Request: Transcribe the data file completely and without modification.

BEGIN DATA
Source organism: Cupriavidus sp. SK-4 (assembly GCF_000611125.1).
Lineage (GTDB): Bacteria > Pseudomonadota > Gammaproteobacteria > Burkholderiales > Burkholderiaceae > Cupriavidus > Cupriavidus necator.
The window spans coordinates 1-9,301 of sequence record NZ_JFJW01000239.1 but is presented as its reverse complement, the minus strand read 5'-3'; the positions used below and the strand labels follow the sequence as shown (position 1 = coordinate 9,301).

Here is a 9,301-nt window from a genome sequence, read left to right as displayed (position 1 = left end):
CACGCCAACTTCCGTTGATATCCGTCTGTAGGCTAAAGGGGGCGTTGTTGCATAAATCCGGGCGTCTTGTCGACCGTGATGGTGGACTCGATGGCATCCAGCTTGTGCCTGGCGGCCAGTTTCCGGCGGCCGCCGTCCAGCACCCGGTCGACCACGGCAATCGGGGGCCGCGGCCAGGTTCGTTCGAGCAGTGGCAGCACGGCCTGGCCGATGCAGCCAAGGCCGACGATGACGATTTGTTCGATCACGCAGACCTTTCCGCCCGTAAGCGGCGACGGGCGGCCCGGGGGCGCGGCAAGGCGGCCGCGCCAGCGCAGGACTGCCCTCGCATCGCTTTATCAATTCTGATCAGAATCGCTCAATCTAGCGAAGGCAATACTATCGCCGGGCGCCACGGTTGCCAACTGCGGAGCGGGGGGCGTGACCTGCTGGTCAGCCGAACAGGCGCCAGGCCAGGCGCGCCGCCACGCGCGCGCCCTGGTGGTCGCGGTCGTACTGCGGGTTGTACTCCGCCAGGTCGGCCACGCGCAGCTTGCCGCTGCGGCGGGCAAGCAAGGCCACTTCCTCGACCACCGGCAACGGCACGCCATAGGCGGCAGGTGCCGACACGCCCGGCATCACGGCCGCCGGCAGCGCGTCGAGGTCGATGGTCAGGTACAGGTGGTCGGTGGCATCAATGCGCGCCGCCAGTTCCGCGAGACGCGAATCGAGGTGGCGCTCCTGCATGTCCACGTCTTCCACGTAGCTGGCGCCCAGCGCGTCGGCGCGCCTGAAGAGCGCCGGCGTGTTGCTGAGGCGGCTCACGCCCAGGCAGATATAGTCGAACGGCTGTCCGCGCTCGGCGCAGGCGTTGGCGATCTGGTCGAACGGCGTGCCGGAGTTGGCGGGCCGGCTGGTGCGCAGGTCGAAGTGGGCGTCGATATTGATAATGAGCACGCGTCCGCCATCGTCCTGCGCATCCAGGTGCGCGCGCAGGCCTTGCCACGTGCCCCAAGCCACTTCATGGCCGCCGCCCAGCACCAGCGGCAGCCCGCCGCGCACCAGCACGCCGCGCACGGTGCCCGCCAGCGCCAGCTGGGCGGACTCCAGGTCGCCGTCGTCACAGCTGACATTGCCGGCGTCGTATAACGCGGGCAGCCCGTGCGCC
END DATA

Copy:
Source organism: Cupriavidus sp. SK-4 (assembly GCF_000611125.1).
Lineage (GTDB): Bacteria > Pseudomonadota > Gammaproteobacteria > Burkholderiales > Burkholderiaceae > Cupriavidus > Cupriavidus necator.
The window spans coordinates 1-9,301 of sequence record NZ_JFJW01000239.1 but is presented as its reverse complement, the minus strand read 5'-3'; the positions used below and the strand labels follow the sequence as shown (position 1 = coordinate 9,301).

Here is a 9,301-nt window from a genome sequence, read left to right as displayed (position 1 = left end):
CACGCCAACTTCCGTTGATATCCGTCTGTAGGCTAAAGGGGGCGTTGTTGCATAAATCCGGGCGTCTTGTCGACCGTGATGGTGGACTCGATGGCATCCAGCTTGTGCCTGGCGGCCAGTTTCCGGCGGCCGCCGTCCAGCACCCGGTCGACCACGGCAATCGGGGGCCGCGGCCAGGTTCGTTCGAGCAGTGGCAGCACGGCCTGGCCGATGCAGCCAAGGCCGACGATGACGATTTGTTCGATCACGCAGACCTTTCCGCCCGTAAGCGGCGACGGGCGGCCCGGGGGCGCGGCAAGGCGGCCGCGCCAGCGCAGGACTGCCCTCGCATCGCTTTATCAATTCTGATCAGAATCGCTCAATCTAGCGAAGGCAATACTATCGCCGGGCGCCACGGTTGCCAACTGCGGAGCGGGGGGCGTGACCTGCTGGTCAGCCGAACAGGCGCCAGGCCAGGCGCGCCGCCACGCGCGCGCCCTGGTGGTCGCGGTCGTACTGCGGGTTGTACTCCGCCAGGTCGGCCACGCGCAGCTTGCCGCTGCGGCGGGCAAGCAAGGCCACTTCCTCGACCACCGGCAACGGCACGCCATAGGCGGCAGGTGCCGACACGCCCGGCATCACGGCCGCCGGCAGCGCGTCGAGGTCGATGGTCAGGTACAGGTGGTCGGTGGCATCAATGCGCGCCGCCAGTTCCGCGAGACGCGAATCGAGGTGGCGCTCCTGCATGTCCACGTCTTCCACGTAGCTGGCGCCCAGCGCGTCGGCGCGCCTGAAGAGCGCCGGCGTGTTGCTGAGGCGGCTCACGCCCAGGCAGATATAGTCGAACGGCTGTCCGCGCTCGGCGCAGGCGTTGGCGATCTGGTCGAACGGCGTGCCGGAGTTGGCGGGCCGGCTGGTGCGCAGGTCGAAGTGGGCGTCGATATTGATAATGAGCACGCGTCCGCCATCGTCCTGCGCATCCAGGTGCGCGCGCAGGCCTTGCCACGTGCCCCAAGCCACTTCATGGCCGCCGCCCAGCACCAGCGGCAGCCCGCCGCGCACCAGCACGCCGCGCACGGTGCCCGCCAGCGCCAGCTGGGCGGACTCCAGGTCGCCGTCGTCACAGCTGACATTGCCGGCGTCGTATAACGCGGGCAGCCCGTGCGCC